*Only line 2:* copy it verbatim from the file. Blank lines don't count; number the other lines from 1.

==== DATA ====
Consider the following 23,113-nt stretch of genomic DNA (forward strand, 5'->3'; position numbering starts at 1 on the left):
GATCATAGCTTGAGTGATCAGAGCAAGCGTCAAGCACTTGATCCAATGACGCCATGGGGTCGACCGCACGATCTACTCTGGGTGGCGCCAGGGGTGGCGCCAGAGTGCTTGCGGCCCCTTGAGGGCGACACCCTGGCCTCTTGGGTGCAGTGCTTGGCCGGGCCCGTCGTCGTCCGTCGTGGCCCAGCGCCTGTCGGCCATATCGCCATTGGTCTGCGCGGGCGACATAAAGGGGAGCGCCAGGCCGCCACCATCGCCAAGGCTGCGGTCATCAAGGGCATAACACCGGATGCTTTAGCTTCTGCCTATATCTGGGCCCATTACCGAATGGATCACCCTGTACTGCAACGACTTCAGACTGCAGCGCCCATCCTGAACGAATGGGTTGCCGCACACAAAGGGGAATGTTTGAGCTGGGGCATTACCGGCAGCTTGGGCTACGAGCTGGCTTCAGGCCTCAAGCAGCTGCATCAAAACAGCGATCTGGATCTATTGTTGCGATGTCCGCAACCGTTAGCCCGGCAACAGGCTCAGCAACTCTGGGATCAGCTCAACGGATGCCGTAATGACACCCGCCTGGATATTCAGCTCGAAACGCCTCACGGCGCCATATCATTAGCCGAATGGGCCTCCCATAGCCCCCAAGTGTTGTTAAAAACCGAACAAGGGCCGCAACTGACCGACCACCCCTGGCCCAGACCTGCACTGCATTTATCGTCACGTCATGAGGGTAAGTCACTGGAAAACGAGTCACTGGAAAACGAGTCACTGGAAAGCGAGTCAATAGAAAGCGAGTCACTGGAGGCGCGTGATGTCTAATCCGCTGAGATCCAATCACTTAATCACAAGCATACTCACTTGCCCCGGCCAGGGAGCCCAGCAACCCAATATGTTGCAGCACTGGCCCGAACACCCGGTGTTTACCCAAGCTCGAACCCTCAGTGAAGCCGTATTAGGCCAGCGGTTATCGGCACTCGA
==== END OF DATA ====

GATCATAGCTTGAGTGATCAGAGCAAGCGTCAAGCACTTGATCCAATGACGCCATGGGGTCGACCGCACGATCTACTCTGGGTGGCGCCAGGGGTGGCGCCAGAGTGCTTGCGGCCCCTTGAGGGCGACACCCTGGCCTCTTGGGTGCAGTGCTTGGCCGGGCCCGTCGTCGTCCGTCGTGGCCCAGCGCCTGTCGGCCATATCGCCATTGGTCTGCGCGGGCGACATAAAGGGGAGCGCCAGGCCGCCACCATCGCCAAGGCTGCGGTCATCAAGGGCATAACACCGGATGCTTTAGCTTCTGCCTATATCTGGGCCCATTACCGAATGGATCACCCTGTACTGCAACGACTTCAGACTGCAGCGCCCATCCTGAACGAATGGGTTGCCGCACACAAAGGGGAATGTTTGAGCTGGGGCATTACCGGCAGCTTGGGCTACGAGCTGGCTTCAGGCCTCAAGCAGCTGCATCAAAACAGCGATCTGGATCTATTGTTGCGATGTCCGCAACCGTTAGCCCGGCAACAGGCTCAGCAACTCTGGGATCAGCTCAACGGATGCCGTAATGACACCCGCCTGGATATTCAGCTCGAAACGCCTCACGGCGCCATATCATTAGCCGAATGGGCCTCCCATAGCCCCCAAGTGTTGTTAAAAACCGAACAAGGGCCGCAACTGACCGACCACCCCTGGCCCAGACCTGCACTGCATTTATCGTCACGTCATGAGGGTAAGTCACTGGAAAACGAGTCACTGGAAAACGAGTCACTGGAAAGCGAGTCAATAGAAAGCGAGTCACTGGAGGCGCGTGATGTCTAATCCGCTGAGATCCAATCACTTAATCACAAGCATACTCACTTGCCCCGGCCAGGGAGCCCAGCAACCCAATATGTTGCAGCACTGGCCCGAACACCCGGTGTTTACCCAAGCTCGAACCCTCAGTGAAGCCGTATTAGGCCAGCGGTTATCGGCACTCGA